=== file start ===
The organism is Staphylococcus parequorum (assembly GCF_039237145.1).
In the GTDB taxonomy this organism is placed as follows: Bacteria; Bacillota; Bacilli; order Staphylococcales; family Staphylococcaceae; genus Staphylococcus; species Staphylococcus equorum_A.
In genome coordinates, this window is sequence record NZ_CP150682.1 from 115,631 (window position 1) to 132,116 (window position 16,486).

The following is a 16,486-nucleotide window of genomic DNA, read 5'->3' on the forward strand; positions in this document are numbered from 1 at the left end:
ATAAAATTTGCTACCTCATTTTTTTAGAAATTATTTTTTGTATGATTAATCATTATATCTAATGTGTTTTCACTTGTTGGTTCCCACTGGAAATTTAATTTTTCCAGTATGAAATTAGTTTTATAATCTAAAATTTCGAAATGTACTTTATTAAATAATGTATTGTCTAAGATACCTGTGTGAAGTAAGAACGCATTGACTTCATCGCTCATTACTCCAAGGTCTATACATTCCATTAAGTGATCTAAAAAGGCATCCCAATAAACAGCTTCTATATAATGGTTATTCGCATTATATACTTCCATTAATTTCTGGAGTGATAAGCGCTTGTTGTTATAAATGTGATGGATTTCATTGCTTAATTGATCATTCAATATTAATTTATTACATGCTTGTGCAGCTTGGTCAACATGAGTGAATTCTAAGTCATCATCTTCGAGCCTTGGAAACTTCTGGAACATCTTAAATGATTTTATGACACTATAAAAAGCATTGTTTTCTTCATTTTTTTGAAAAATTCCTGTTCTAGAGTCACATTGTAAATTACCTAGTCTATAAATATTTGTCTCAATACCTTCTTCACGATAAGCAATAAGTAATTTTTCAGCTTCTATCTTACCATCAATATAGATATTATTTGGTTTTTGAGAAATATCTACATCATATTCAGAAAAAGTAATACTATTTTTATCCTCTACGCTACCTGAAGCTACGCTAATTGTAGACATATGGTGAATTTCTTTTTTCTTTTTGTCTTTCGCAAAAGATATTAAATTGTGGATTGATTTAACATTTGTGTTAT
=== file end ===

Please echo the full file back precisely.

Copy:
The organism is Staphylococcus parequorum (assembly GCF_039237145.1).
In the GTDB taxonomy this organism is placed as follows: Bacteria; Bacillota; Bacilli; order Staphylococcales; family Staphylococcaceae; genus Staphylococcus; species Staphylococcus equorum_A.
In genome coordinates, this window is sequence record NZ_CP150682.1 from 115,631 (window position 1) to 132,116 (window position 16,486).

The following is a 16,486-nucleotide window of genomic DNA, read 5'->3' on the forward strand; positions in this document are numbered from 1 at the left end:
ATAAAATTTGCTACCTCATTTTTTTAGAAATTATTTTTTGTATGATTAATCATTATATCTAATGTGTTTTCACTTGTTGGTTCCCACTGGAAATTTAATTTTTCCAGTATGAAATTAGTTTTATAATCTAAAATTTCGAAATGTACTTTATTAAATAATGTATTGTCTAAGATACCTGTGTGAAGTAAGAACGCATTGACTTCATCGCTCATTACTCCAAGGTCTATACATTCCATTAAGTGATCTAAAAAGGCATCCCAATAAACAGCTTCTATATAATGGTTATTCGCATTATATACTTCCATTAATTTCTGGAGTGATAAGCGCTTGTTGTTATAAATGTGATGGATTTCATTGCTTAATTGATCATTCAATATTAATTTATTACATGCTTGTGCAGCTTGGTCAACATGAGTGAATTCTAAGTCATCATCTTCGAGCCTTGGAAACTTCTGGAACATCTTAAATGATTTTATGACACTATAAAAAGCATTGTTTTCTTCATTTTTTTGAAAAATTCCTGTTCTAGAGTCACATTGTAAATTACCTAGTCTATAAATATTTGTCTCAATACCTTCTTCACGATAAGCAATAAGTAATTTTTCAGCTTCTATCTTACCATCAATATAGATATTATTTGGTTTTTGAGAAATATCTACATCATATTCAGAAAAAGTAATACTATTTTTATCCTCTACGCTACCTGAAGCTACGCTAATTGTAGACATATGGTGAATTTCTTTTTTCTTTTTGTCTTTCGCAAAAGATATTAAATTGTGGATTGATTTAACATTTGTGTTAT